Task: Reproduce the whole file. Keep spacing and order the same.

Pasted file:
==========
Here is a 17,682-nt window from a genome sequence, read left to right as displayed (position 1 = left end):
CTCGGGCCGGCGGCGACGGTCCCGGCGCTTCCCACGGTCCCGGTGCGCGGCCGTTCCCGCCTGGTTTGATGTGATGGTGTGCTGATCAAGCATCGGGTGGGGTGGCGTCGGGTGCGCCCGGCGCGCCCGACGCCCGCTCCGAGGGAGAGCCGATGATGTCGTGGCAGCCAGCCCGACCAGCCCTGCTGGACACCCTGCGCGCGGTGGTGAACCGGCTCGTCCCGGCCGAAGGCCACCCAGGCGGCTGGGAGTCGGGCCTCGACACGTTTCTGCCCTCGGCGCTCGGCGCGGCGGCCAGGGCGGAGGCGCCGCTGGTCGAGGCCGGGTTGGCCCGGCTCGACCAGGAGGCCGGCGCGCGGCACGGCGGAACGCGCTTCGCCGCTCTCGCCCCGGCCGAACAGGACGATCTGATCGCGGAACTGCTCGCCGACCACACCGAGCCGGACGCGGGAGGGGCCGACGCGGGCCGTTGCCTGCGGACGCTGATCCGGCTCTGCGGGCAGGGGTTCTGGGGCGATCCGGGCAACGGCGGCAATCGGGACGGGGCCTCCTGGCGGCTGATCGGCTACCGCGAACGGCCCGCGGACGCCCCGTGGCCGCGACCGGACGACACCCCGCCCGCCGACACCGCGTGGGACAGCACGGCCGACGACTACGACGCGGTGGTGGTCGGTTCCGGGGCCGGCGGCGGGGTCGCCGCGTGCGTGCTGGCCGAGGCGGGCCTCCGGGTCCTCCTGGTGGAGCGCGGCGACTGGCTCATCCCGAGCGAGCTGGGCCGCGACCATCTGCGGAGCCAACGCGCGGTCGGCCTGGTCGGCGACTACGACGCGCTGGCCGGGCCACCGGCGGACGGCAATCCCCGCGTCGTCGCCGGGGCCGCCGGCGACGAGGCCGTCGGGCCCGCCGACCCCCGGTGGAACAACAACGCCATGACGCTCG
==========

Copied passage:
Here is a 17,682-nt window from a genome sequence, read left to right as displayed (position 1 = left end):
CTCGGGCCGGCGGCGACGGTCCCGGCGCTTCCCACGGTCCCGGTGCGCGGCCGTTCCCGCCTGGTTTGATGTGATGGTGTGCTGATCAAGCATCGGGTGGGGTGGCGTCGGGTGCGCCCGGCGCGCCCGACGCCCGCTCCGAGGGAGAGCCGATGATGTCGTGGCAGCCAGCCCGACCAGCCCTGCTGGACACCCTGCGCGCGGTGGTGAACCGGCTCGTCCCGGCCGAAGGCCACCCAGGCGGCTGGGAGTCGGGCCTCGACACGTTTCTGCCCTCGGCGCTCGGCGCGGCGGCCAGGGCGGAGGCGCCGCTGGTCGAGGCCGGGTTGGCCCGGCTCGACCAGGAGGCCGGCGCGCGGCACGGCGGAACGCGCTTCGCCGCTCTCGCCCCGGCCGAACAGGACGATCTGATCGCGGAACTGCTCGCCGACCACACCGAGCCGGACGCGGGAGGGGCCGACGCGGGCCGTTGCCTGCGGACGCTGATCCGGCTCTGCGGGCAGGGGTTCTGGGGCGATCCGGGCAACGGCGGCAATCGGGACGGGGCCTCCTGGCGGCTGATCGGCTACCGCGAACGGCCCGCGGACGCCCCGTGGCCGCGACCGGACGACACCCCGCCCGCCGACACCGCGTGGGACAGCACGGCCGACGACTACGACGCGGTGGTGGTCGGTTCCGGGGCCGGCGGCGGGGTCGCCGCGTGCGTGCTGGCCGAGGCGGGCCTCCGGGTCCTCCTGGTGGAGCGCGGCGACTGGCTCATCCCGAGCGAGCTGGGCCGCGACCATCTGCGGAGCCAACGCGCGGTCGGCCTGGTCGGCGACTACGACGCGCTGGCCGGGCCACCGGCGGACGGCAATCCCCGCGTCGTCGCCGGGGCCGCCGGCGACGAGGCCGTCGGGCCCGCCGACCCCCGGTGGAACAACAACGCCATGACGCTCG